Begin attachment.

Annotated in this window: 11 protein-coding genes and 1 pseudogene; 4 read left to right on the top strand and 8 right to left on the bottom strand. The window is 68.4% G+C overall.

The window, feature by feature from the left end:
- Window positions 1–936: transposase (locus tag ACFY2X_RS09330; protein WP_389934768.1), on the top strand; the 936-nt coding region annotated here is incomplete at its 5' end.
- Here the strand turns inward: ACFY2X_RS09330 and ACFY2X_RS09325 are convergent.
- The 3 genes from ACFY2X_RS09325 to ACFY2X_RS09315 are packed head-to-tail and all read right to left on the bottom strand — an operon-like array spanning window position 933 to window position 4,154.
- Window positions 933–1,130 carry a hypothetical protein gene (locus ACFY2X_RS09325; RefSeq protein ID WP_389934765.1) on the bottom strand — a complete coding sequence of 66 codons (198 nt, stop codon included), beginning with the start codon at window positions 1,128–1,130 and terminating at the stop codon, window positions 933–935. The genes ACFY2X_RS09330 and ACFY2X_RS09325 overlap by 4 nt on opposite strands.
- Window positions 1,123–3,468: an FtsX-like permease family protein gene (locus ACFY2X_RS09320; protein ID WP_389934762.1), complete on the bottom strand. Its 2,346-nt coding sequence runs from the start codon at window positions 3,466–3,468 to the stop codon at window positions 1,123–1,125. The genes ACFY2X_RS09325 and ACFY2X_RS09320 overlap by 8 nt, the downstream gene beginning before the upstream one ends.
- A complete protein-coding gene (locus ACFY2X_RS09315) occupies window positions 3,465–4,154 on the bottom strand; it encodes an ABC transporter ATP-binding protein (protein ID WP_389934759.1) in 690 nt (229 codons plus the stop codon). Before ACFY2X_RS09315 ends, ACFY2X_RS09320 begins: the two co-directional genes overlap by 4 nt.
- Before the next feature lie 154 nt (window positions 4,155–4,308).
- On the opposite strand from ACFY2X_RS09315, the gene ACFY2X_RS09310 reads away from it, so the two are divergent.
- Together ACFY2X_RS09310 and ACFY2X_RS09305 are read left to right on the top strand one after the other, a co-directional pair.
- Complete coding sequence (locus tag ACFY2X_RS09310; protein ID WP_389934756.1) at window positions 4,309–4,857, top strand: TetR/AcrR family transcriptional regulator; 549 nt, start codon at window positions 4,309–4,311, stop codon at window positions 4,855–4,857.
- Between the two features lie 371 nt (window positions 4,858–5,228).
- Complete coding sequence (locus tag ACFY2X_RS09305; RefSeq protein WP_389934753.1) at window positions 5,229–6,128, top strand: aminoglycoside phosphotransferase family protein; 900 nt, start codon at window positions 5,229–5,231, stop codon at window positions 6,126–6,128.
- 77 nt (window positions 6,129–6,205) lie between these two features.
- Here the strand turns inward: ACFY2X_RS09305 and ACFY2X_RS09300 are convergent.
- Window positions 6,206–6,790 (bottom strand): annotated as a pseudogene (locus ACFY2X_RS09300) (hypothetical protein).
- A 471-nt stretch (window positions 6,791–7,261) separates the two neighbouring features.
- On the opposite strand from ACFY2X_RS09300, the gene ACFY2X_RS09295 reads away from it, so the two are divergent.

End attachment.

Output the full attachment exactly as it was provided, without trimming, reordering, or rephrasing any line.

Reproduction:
Annotated in this window: 11 protein-coding genes and 1 pseudogene; 4 read left to right on the top strand and 8 right to left on the bottom strand. The window is 68.4% G+C overall.

The window, feature by feature from the left end:
- Window positions 1–936: transposase (locus tag ACFY2X_RS09330; protein WP_389934768.1), on the top strand; the 936-nt coding region annotated here is incomplete at its 5' end.
- Here the strand turns inward: ACFY2X_RS09330 and ACFY2X_RS09325 are convergent.
- The 3 genes from ACFY2X_RS09325 to ACFY2X_RS09315 are packed head-to-tail and all read right to left on the bottom strand — an operon-like array spanning window position 933 to window position 4,154.
- Window positions 933–1,130 carry a hypothetical protein gene (locus ACFY2X_RS09325; RefSeq protein ID WP_389934765.1) on the bottom strand — a complete coding sequence of 66 codons (198 nt, stop codon included), beginning with the start codon at window positions 1,128–1,130 and terminating at the stop codon, window positions 933–935. The genes ACFY2X_RS09330 and ACFY2X_RS09325 overlap by 4 nt on opposite strands.
- Window positions 1,123–3,468: an FtsX-like permease family protein gene (locus ACFY2X_RS09320; protein ID WP_389934762.1), complete on the bottom strand. Its 2,346-nt coding sequence runs from the start codon at window positions 3,466–3,468 to the stop codon at window positions 1,123–1,125. The genes ACFY2X_RS09325 and ACFY2X_RS09320 overlap by 8 nt, the downstream gene beginning before the upstream one ends.
- A complete protein-coding gene (locus ACFY2X_RS09315) occupies window positions 3,465–4,154 on the bottom strand; it encodes an ABC transporter ATP-binding protein (protein ID WP_389934759.1) in 690 nt (229 codons plus the stop codon). Before ACFY2X_RS09315 ends, ACFY2X_RS09320 begins: the two co-directional genes overlap by 4 nt.
- Before the next feature lie 154 nt (window positions 4,155–4,308).
- On the opposite strand from ACFY2X_RS09315, the gene ACFY2X_RS09310 reads away from it, so the two are divergent.
- Together ACFY2X_RS09310 and ACFY2X_RS09305 are read left to right on the top strand one after the other, a co-directional pair.
- Complete coding sequence (locus tag ACFY2X_RS09310; protein ID WP_389934756.1) at window positions 4,309–4,857, top strand: TetR/AcrR family transcriptional regulator; 549 nt, start codon at window positions 4,309–4,311, stop codon at window positions 4,855–4,857.
- Between the two features lie 371 nt (window positions 4,858–5,228).
- Complete coding sequence (locus tag ACFY2X_RS09305; RefSeq protein WP_389934753.1) at window positions 5,229–6,128, top strand: aminoglycoside phosphotransferase family protein; 900 nt, start codon at window positions 5,229–5,231, stop codon at window positions 6,126–6,128.
- 77 nt (window positions 6,129–6,205) lie between these two features.
- Here the strand turns inward: ACFY2X_RS09305 and ACFY2X_RS09300 are convergent.
- Window positions 6,206–6,790 (bottom strand): annotated as a pseudogene (locus ACFY2X_RS09300) (hypothetical protein).
- A 471-nt stretch (window positions 6,791–7,261) separates the two neighbouring features.
- On the opposite strand from ACFY2X_RS09300, the gene ACFY2X_RS09295 reads away from it, so the two are divergent.